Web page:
His work has been covered in numerous media outlets, including The New York Times, Time, The Wall Street Journal, and National Geographic. He has served on numerous research committees for the National Academies of Sciences, Engineering, and Medicine; the Johnson Foundation; the Climate Group; the China Council for International Cooperation on Environment and Development; and the Environmental Defense Fund. Dr. Hoffman serves on advisory boards for ecoAmerica, Next Era Renewable Energy Trust, SustainAbility, the Michigan League of Conservation Voters, the Center for Environmental Innovation, and the Stanford Social Innovation Review.
Robert Hornik is the Wilbur Schramm Professor of Communication and Health Policy at The Annenberg School for Communication at the University of Pennsylvania. Since 2013, he has been the co-director of the Penn Tobacco Center of Regulatory Science, a first-of-its-kind regulatory science research enterprise aimed at informing the regulation of tobacco products to protect public health. Dr. Hornik led the Center of Excellence in Cancer Communication Research at the University of Pennsylvania from 2003 to 2014. His most recent research focuses on how Americans are affected by their exposure to information about cancer prevention, screening, and treatment; the effects of new and old media content on tobacco-related beliefs and behavior among youth and young adults; and the development and validation of methods for choosing preferred message themes for communication campaigns. Dr. Hornik has particular expertise in research methods for determining the effects of public health communication interventions and of media exposure. He received an A.B. in international relations from Dartmouth College and an M.A. and a Ph.D. in communication research from Stanford University.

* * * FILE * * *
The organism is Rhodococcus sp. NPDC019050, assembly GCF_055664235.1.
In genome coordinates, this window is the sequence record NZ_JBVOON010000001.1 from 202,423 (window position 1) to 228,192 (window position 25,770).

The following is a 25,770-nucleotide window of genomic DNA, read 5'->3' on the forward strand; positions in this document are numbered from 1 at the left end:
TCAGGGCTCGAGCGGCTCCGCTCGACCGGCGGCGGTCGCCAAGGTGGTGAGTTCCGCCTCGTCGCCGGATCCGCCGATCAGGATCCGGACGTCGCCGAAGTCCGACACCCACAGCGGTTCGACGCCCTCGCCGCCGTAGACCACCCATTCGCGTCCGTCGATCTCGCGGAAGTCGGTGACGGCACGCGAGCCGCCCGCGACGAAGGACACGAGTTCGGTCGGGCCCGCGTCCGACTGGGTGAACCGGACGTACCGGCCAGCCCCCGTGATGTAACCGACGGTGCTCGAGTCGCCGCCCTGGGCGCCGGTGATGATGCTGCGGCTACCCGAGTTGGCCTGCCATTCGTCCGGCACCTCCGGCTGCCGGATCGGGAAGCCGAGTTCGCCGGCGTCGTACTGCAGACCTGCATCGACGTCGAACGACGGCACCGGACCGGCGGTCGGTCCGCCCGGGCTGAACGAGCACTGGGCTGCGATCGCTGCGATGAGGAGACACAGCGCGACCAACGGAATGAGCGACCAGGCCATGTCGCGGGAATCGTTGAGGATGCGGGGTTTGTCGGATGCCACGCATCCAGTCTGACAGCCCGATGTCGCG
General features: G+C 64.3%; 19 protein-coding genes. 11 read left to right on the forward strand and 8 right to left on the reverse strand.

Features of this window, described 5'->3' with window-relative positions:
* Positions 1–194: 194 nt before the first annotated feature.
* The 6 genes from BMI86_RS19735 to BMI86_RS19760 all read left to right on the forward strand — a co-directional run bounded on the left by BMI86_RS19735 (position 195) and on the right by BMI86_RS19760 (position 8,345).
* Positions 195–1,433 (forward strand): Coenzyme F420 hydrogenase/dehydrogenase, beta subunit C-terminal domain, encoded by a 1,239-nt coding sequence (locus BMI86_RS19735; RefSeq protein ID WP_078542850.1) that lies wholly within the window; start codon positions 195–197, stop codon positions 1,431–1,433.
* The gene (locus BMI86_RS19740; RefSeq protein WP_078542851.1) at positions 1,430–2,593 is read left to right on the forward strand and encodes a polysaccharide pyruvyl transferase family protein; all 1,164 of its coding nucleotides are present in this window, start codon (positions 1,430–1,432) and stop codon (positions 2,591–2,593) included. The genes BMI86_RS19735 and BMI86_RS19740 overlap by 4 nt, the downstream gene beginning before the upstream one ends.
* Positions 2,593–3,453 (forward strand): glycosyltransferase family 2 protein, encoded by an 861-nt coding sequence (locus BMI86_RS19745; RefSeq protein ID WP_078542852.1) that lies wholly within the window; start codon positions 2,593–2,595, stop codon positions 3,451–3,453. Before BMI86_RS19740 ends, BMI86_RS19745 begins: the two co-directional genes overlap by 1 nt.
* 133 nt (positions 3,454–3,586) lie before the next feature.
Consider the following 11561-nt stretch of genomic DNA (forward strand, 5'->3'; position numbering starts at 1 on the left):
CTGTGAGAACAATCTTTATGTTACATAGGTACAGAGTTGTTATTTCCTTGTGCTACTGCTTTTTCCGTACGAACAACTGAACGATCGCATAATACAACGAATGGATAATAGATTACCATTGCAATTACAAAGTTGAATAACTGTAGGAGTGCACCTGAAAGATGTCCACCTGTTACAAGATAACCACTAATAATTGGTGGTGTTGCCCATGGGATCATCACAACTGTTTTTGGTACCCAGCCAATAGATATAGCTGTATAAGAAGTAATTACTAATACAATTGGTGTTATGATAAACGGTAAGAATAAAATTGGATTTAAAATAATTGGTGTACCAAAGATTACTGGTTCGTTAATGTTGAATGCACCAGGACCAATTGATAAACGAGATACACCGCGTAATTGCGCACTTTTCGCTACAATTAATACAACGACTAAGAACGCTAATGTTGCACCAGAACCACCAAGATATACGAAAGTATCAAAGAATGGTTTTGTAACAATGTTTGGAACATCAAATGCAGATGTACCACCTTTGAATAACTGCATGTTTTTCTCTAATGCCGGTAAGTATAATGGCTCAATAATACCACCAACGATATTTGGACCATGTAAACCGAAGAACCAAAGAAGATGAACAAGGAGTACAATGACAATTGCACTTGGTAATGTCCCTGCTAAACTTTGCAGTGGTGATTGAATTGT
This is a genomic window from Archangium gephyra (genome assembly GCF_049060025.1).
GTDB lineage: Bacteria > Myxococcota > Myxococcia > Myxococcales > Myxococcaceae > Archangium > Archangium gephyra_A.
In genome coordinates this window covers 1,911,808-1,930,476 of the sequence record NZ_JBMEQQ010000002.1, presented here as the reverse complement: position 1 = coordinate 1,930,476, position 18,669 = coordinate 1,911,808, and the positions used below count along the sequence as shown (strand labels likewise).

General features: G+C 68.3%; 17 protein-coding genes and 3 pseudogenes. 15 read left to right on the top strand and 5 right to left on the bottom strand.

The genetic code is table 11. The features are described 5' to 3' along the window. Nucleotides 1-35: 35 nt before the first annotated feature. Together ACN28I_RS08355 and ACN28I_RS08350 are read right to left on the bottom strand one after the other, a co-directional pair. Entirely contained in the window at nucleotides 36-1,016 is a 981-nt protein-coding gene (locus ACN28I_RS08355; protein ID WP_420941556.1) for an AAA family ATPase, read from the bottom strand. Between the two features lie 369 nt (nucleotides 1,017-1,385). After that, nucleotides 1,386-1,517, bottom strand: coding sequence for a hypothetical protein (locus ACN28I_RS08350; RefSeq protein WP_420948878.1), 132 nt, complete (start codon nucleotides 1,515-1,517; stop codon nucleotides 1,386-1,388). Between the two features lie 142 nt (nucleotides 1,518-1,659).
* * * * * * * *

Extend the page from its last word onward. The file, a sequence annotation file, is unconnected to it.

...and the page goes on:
Shanto Iyengar holds the Chandler Chair in Communication at Stanford University, where he is also a professor of political science and director of the Political Communication Laboratory. Dr. Iyengar’s areas of expertise include the role of mass media in democratic societies, public opinion, and political psychology. His research has been supported by grants from the National Science Foundation, the National Institutes of Health, the Ford Foundation, The Pew Charitable Trusts, and the Hewlett Foundation. He is the recipient of several professional awards, including the Philip
Converse Award of the American Political Science Association for the best book in the field of public opinion, the Murray Edelman Lifetime Achievement Award, and the Goldsmith Book Prize from Harvard University. Dr. Iyengar is author or co-author of several books, including Is Anyone Responsible? and News That Matters. He received his B.A. from Linfield College and his Ph.D. from The University of Iowa.